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How to Defuse Your Partner’s Defensiveness

coupleWhen people feel they’re being attacked, their natural stance is to defend.  But what if your partner finds any feedback or criticism to be an attack?  How do you communicate?  Here are some tips:1)  Most importantly, KEEP COMMUNICATING.  One of the things I often notice with my clients is that in the face of a partner’s defensiveness, they start to clam up.  “It’s hopeless, why bother,” is a common sentiment.

What that means is, they definitely won’t get through because they’re no longer trying.  Giving up, over the long haul, has an extremely detrimental impact on the relationship, and on the person who’s now stifling his/her feelings.

2)  So keep trying, but in new ways.

Couples enact the same repetitive patterns, and that’s because the people in them tend to.  Meaning: You do this, he does this, and around and around, over and over.   Do the same behaviors, you’re destined to get the same results.

Make a vow to switch it up.  If you’re going to screw up, make it a new screw-up.

3)  Recognize what role you might play in the defensiveness you’re encountering.  Is there a theme to what upsets your partner and makes him/her shut down?  If you think objectively about not just your word choice but your tone, is your partner rightfully sensing an attack?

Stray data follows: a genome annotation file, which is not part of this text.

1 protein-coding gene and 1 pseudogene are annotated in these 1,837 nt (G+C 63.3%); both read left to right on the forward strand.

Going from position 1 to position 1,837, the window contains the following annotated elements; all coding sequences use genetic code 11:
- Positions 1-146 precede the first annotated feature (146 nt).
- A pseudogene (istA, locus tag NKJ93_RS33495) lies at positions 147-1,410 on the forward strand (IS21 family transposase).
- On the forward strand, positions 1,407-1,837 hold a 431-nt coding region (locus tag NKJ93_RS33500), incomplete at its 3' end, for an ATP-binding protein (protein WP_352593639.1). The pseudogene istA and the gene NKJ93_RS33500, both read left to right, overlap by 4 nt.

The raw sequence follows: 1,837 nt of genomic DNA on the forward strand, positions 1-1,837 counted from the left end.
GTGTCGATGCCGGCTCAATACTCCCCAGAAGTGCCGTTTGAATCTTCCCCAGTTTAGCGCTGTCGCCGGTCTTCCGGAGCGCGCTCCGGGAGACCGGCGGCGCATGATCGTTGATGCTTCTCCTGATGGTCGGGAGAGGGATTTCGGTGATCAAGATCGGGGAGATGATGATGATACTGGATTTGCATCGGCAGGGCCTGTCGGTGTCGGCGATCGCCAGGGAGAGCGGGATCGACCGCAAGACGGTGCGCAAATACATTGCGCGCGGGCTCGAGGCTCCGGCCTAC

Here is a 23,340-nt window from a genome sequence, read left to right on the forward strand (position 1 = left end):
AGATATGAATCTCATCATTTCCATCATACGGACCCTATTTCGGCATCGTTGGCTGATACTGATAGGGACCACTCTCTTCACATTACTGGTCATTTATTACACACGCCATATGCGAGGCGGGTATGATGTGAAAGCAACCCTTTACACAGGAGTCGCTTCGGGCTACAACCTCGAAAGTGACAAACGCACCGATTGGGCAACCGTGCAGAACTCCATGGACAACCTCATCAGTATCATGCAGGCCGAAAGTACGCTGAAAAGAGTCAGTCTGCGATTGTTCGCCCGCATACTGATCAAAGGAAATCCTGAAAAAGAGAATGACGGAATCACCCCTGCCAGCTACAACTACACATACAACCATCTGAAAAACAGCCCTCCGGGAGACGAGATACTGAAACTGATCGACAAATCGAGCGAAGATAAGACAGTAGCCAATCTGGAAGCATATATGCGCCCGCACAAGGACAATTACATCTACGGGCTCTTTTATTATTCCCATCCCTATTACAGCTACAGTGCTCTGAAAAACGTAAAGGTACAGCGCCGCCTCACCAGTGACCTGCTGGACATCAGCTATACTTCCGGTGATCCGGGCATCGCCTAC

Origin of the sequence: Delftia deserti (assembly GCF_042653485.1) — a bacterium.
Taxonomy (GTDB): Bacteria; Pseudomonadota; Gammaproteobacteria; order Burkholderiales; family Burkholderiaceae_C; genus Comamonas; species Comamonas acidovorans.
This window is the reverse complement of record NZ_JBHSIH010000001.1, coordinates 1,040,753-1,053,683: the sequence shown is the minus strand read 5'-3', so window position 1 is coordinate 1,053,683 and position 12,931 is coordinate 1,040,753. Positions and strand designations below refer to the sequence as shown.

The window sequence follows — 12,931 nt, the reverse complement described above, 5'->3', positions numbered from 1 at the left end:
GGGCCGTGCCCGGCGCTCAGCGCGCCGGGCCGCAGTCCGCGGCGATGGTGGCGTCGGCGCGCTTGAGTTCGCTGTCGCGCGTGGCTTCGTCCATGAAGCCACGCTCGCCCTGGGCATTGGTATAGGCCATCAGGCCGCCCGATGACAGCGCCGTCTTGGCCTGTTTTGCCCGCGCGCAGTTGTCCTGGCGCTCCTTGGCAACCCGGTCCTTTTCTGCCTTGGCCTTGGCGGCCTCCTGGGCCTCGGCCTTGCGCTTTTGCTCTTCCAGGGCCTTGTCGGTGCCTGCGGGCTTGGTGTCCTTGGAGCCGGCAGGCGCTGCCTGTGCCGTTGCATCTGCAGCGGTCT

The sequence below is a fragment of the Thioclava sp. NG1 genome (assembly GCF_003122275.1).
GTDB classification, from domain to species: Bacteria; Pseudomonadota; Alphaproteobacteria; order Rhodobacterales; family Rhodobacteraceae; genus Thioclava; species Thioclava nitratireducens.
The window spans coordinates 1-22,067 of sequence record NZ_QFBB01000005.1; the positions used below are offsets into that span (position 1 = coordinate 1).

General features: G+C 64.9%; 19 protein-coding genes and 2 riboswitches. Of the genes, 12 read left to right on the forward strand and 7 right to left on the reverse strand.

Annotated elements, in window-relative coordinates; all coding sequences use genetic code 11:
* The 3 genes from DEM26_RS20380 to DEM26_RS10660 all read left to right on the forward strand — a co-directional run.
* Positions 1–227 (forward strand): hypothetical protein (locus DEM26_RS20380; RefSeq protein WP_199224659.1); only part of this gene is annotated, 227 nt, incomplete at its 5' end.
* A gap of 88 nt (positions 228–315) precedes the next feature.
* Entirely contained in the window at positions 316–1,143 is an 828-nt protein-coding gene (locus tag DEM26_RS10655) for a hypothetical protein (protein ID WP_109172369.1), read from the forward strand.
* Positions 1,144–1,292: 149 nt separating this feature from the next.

Recognizing that fundamental truth (people defend when they feel  attacked), analyze your own behavior, both verbal and non-verbal.

4)  Think of a different approach you could use.  Try it when you’re not in the heat of battle.

A good approach is to treat it like a collaborative problem.  Talk about it in terms the dynamic: When I do this, you tend to do this…  If you can start by identifying your role, that can go a long way toward getting the other person to acknowledge his.  You want to be a team, instead of adversaries.

5)  Tell your partner directly that you’re having trouble communicating with him/her.  Ask for feedback about how you can communicate better.  State your positive intentions: “I love you, and I want us to be able to talk about whatever’s bothering us.”  Let your partner know that you never mean to step on his/her sensitivities but your relationship needs a more open dialogue.

Put all these together, and you should be on your way.   If you go through them all and are still encountering significant roadblocks, it might mean that some couples therapy is in order.

I always advise couples to do that sooner rather than later: when there’s still love and investment, rather than going in when you’re at your absolute lowest point and ready to give up.  Timing is everything.

Couple talking image available from Shutterstock.

How to Defuse Your Partner’s Defensiveness

Holly Brown, LMFT

Holly Brown is a marriage and family therapist in the San Francisco Bay area. She has a private practice in Alameda ( ). She is also a novelist ( Her latest is HOW FAR SHE'S COME, a workplace thriller which received a starred review from Publisher's Weekly: "This provocative tale will resonate with many in the era of the #MeToo movement."

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APA Reference
Brown, H. (2014). How to Defuse Your Partner’s Defensiveness. Psych Central. Retrieved on October 1, 2020, from


Last updated: 22 Jan 2014
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